Current & Upcoming Exhibitions

Natural Resources: Pairing the woodwork of Laron Algren and ceramics of Jon Stein

July 17 to August 28, 2021

OPENING: July 17 from 11AM to 4PM

RUNS THROUGH: August 28

Wood and clay collide when artists Laron Algren and Jon Stein combine their talents in respective mediums to create complementary pieces for this three-dimensional show.

Algren's furniture has elements of nature and imperfection balanced with calculated joinery and soft, pleasing angles that are simply just comfortable. Tables, seating and cabinetry will all be included in the show. Stein's pieces range from graceful and utilitarian to completely whimsical, as evidenced by his oversized candelabras conceived during quarantine.

 

 

Humans Unwrapped: An Interactive Exhibit Celebrating Art of the Nude Figure

September 4 to October 2, 2021

Humans Unwrapped at CAZA Sikes
A Project featuring the art of the nude figure

Exhibit Opening at Caza Sikes for full project viewing: Saturday, October 2, 2021

Leading up to the October 2nd Opening will be four (4) different life drawing events held at private residences where amateur or emerging artists have the opportunity to work beside, and learn from, the master artists listed below. Life drawing sessions begin the week of September 4th and run for 4 weeks.

CLICK HERE to see the full schedule and register for one of the life drawing sessions.

Each session costs $50 per person, with all proceeds going back to the models and teaching artists. 

The following master artists of the figure will be on display:

Jan Brown Checco (organizing artist)
Ellina Chetverikova
David Mueller
Marlene Steele
Brad Davis


The life drawing sessions will be marketed to interested participants (4 open spots per session.) Each featured
artist will lead, teach, host one session.

Hospitality (beverages, light fare) will be offered at these sessions. Registration for these sessions is now open.

The Magical World of Sherry Cucinotta

October 9 to November 6, 2021

Art pottery that must be seen in person to believe. Sherry Cucinotta's creations are so elaborate, so fantastical, that you could spend hours in front of a single piece of pottery examining the details and consuming the story within. Her works are meticulously created over months and bring to life well-known and timeless fairy tales and stories. Filled with color and depth, these amazing examples of art pottery will on exhibit at Caza Sikes this Fall -- more details to come!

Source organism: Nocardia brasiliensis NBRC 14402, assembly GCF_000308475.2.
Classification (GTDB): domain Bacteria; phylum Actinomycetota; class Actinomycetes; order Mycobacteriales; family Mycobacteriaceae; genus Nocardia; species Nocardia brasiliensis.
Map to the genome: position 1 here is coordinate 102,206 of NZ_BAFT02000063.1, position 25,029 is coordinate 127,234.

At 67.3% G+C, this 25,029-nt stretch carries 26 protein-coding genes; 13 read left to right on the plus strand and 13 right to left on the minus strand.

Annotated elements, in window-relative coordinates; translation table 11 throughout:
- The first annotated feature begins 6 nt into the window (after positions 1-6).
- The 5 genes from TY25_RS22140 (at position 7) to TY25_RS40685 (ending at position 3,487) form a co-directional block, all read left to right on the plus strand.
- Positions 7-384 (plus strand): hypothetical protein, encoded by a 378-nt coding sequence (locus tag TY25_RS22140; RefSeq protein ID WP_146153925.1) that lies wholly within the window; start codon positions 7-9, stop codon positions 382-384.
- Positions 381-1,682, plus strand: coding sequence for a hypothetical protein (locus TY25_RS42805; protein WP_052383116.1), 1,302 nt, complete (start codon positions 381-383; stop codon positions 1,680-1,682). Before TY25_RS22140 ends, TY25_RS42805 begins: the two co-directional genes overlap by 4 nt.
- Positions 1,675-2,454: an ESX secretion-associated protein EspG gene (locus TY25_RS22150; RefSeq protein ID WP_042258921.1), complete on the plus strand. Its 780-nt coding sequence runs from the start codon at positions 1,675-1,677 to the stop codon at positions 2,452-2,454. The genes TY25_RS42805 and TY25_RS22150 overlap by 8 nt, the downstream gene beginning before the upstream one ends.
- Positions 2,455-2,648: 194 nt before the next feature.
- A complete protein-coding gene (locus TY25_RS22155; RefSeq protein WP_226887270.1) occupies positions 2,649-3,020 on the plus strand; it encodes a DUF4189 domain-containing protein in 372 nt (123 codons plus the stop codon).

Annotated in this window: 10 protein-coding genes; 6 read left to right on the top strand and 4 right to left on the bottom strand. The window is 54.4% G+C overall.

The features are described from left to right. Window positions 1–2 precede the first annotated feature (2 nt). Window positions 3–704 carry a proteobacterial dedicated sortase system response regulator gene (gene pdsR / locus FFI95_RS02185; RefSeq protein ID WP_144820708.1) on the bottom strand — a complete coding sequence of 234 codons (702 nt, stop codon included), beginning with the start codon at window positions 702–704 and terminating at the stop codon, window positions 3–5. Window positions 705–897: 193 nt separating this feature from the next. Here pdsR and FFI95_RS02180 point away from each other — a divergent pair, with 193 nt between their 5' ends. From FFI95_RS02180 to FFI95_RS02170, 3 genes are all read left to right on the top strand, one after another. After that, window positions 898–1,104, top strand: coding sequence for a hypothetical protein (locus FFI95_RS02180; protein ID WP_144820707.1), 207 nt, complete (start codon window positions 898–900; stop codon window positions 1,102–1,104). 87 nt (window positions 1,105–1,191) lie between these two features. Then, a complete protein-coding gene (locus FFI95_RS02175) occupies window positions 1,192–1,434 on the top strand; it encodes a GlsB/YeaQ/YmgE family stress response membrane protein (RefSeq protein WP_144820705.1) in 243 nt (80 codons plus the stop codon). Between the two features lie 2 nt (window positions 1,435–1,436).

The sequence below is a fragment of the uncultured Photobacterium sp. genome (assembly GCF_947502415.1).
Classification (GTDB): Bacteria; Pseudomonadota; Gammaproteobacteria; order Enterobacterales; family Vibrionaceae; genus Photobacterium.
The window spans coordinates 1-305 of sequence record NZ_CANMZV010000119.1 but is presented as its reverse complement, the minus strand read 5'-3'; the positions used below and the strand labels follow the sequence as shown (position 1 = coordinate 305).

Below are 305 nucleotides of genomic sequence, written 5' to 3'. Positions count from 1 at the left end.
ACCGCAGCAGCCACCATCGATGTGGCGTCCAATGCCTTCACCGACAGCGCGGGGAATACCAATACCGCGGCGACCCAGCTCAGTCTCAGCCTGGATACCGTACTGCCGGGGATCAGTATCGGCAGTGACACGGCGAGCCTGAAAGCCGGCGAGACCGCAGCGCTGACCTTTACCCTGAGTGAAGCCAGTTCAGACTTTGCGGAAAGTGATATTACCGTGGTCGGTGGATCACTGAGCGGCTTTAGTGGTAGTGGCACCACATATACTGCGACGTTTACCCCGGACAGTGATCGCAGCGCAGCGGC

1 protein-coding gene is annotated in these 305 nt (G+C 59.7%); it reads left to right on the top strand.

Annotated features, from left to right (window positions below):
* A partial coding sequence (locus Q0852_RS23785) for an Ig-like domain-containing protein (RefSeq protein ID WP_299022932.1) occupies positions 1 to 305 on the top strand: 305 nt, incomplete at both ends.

Cheryl Chapman and Rodney Hatfield

November 20, 2021 to January 8, 2022

A dual show featuring Cheryl Chapman and Rodney Hatfield. More show information is forthcoming:

About Cheryl Chapman

My paintings reflect a world view that recognizes the human desire to arrange, distill, and make sense of an infinitely complex and interrelated universe. What can be perceived is only an incomplete generalization of a vast network of information. Seeking the essence of things in this often overwhelming age of information, we assemble emerging bits and hints of pattern. As an artist of non-objective and abstracted form, I see my process of art-making as a way to allow a visual vocabulary express, with color and composition in the material world, ideas for which words are inadequate.

I find inspiration in the visual occurrences of everyday life where color, line, and form find just the right intersection to create a moment of satisfyingly raw beauty. It is those moments that offer the possibility of communion, not just communication, which is the elusive goal of the artist.

Chapman has her MFA from the University of Kentucky and has appeared in numerous solo exhibitions and public and corporate collections.

About Rodney Hatfield

A lifetime resident of Appalachian Kentucky, Rodney Hatfield’s greatest inspiration has been the rural and isolated environment in which he spent his formative years. His work has been described as ‘whimsical yet disturbing’ - as a self-taught artist, Hatfield’s art displays a freedom with media, allowing different textures and ideas to be developed on the canvas. Often, due to a scavenging habit, his pieces are embellished with found and weathered objects such as newspapers and napkins, punching up the background and even the figures within to add an interesting, graphic effect. Throughout his artistic career, Hatfield has been shown regionally in the Kentucky area as well as the southwestern United States and Ecuador.